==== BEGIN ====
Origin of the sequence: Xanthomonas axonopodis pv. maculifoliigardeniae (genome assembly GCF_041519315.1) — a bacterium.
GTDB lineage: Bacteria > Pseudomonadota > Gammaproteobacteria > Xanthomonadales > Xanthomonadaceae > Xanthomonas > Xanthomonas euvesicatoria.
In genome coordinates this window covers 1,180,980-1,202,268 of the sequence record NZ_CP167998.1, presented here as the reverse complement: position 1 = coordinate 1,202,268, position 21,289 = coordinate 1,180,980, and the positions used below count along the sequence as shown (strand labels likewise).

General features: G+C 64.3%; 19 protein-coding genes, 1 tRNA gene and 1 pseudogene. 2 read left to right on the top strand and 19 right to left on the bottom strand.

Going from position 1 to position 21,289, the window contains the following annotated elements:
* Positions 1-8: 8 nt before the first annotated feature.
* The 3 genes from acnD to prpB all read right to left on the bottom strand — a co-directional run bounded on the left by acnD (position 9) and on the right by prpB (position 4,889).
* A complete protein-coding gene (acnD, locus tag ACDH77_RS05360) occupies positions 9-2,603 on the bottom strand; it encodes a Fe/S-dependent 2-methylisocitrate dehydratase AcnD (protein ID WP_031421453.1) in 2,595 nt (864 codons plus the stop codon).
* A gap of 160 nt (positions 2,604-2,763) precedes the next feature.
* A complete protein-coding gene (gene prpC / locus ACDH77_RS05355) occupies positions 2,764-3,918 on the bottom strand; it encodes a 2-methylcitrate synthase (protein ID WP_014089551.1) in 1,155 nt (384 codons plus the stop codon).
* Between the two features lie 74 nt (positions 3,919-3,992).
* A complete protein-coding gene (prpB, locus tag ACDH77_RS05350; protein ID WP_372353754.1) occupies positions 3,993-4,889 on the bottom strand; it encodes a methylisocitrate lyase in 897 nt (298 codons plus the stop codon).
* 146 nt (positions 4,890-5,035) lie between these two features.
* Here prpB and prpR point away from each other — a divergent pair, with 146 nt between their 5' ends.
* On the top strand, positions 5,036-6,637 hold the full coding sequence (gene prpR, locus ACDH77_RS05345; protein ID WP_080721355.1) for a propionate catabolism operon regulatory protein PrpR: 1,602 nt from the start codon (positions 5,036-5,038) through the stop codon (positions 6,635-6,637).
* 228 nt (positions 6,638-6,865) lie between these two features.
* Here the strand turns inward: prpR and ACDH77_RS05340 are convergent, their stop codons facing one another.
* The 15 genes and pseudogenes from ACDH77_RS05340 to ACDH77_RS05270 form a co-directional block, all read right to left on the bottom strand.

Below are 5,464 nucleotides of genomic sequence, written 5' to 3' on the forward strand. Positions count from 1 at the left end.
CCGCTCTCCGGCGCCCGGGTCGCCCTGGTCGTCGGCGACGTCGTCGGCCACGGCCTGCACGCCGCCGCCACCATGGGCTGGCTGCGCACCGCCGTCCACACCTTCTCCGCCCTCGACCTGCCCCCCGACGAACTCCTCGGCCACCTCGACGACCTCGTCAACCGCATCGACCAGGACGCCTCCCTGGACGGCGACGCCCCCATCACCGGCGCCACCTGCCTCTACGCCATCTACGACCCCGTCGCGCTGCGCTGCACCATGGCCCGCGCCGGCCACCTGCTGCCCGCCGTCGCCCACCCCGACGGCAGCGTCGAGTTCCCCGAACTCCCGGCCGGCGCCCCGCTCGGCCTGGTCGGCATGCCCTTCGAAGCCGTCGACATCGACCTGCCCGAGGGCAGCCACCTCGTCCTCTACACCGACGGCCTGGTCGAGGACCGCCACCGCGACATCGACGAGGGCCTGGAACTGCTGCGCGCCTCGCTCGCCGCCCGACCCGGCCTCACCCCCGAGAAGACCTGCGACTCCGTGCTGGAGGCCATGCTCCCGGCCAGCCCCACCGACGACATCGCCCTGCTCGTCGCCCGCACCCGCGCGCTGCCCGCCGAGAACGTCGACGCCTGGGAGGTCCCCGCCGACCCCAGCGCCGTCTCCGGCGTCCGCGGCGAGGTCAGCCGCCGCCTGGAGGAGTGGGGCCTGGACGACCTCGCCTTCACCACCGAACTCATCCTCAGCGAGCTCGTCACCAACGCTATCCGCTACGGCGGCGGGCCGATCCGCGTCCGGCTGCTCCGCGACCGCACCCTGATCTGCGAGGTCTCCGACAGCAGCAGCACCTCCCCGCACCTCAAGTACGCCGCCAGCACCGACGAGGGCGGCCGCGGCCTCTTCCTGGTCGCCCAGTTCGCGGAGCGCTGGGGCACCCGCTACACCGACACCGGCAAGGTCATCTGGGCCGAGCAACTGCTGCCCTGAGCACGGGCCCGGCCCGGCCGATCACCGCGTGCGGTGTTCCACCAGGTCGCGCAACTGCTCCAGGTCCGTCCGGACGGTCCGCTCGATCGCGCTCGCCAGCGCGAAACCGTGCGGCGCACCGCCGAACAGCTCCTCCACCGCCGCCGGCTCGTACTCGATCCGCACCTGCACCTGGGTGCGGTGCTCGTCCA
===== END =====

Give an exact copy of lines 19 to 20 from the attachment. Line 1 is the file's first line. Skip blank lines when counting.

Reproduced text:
Below are 5,464 nucleotides of genomic sequence, written 5' to 3' on the forward strand. Positions count from 1 at the left end.
CCGCTCTCCGGCGCCCGGGTCGCCCTGGTCGTCGGCGACGTCGTCGGCCACGGCCTGCACGCCGCCGCCACCATGGGCTGGCTGCGCACCGCCGTCCACACCTTCTCCGCCCTCGACCTGCCCCCCGACGAACTCCTCGGCCACCTCGACGACCTCGTCAACCGCATCGACCAGGACGCCTCCCTGGACGGCGACGCCCCCATCACCGGCGCCACCTGCCTCTACGCCATCTACGACCCCGTCGCGCTGCGCTGCACCATGGCCCGCGCCGGCCACCTGCTGCCCGCCGTCGCCCACCCCGACGGCAGCGTCGAGTTCCCCGAACTCCCGGCCGGCGCCCCGCTCGGCCTGGTCGGCATGCCCTTCGAAGCCGTCGACATCGACCTGCCCGAGGGCAGCCACCTCGTCCTCTACACCGACGGCCTGGTCGAGGACCGCCACCGCGACATCGACGAGGGCCTGGAACTGCTGCGCGCCTCGCTCGCCGCCCGACCCGGCCTCACCCCCGAGAAGACCTGCGACTCCGTGCTGGAGGCCATGCTCCCGGCCAGCCCCACCGACGACATCGCCCTGCTCGTCGCCCGCACCCGCGCGCTGCCCGCCGAGAACGTCGACGCCTGGGAGGTCCCCGCCGACCCCAGCGCCGTCTCCGGCGTCCGCGGCGAGGTCAGCCGCCGCCTGGAGGAGTGGGGCCTGGACGACCTCGCCTTCACCACCGAACTCATCCTCAGCGAGCTCGTCACCAACGCTATCCGCTACGGCGGCGGGCCGATCCGCGTCCGGCTGCTCCGCGACCGCACCCTGATCTGCGAGGTCTCCGACAGCAGCAGCACCTCCCCGCACCTCAAGTACGCCGCCAGCACCGACGAGGGCGGCCGCGGCCTCTTCCTGGTCGCCCAGTTCGCGGAGCGCTGGGGCACCCGCTACACCGACACCGGCAAGGTCATCTGGGCCGAGCAACTGCTGCCCTGAGCACGGGCCCGGCCCGGCCGATCACCGCGTGCGGTGTTCCACCAGGTCGCGCAACTGCTCCAGGTCCGTCCGGACGGTCCGCTCGATCGCGCTCGCCAGCGCGAAACCGTGCGGCGCACCGCCGAACAGCTCCTCCACCGCCGCCGGCTCGTACTCGATCCGCACCTGCACCTGGGTGCGGTGCTCGTCCA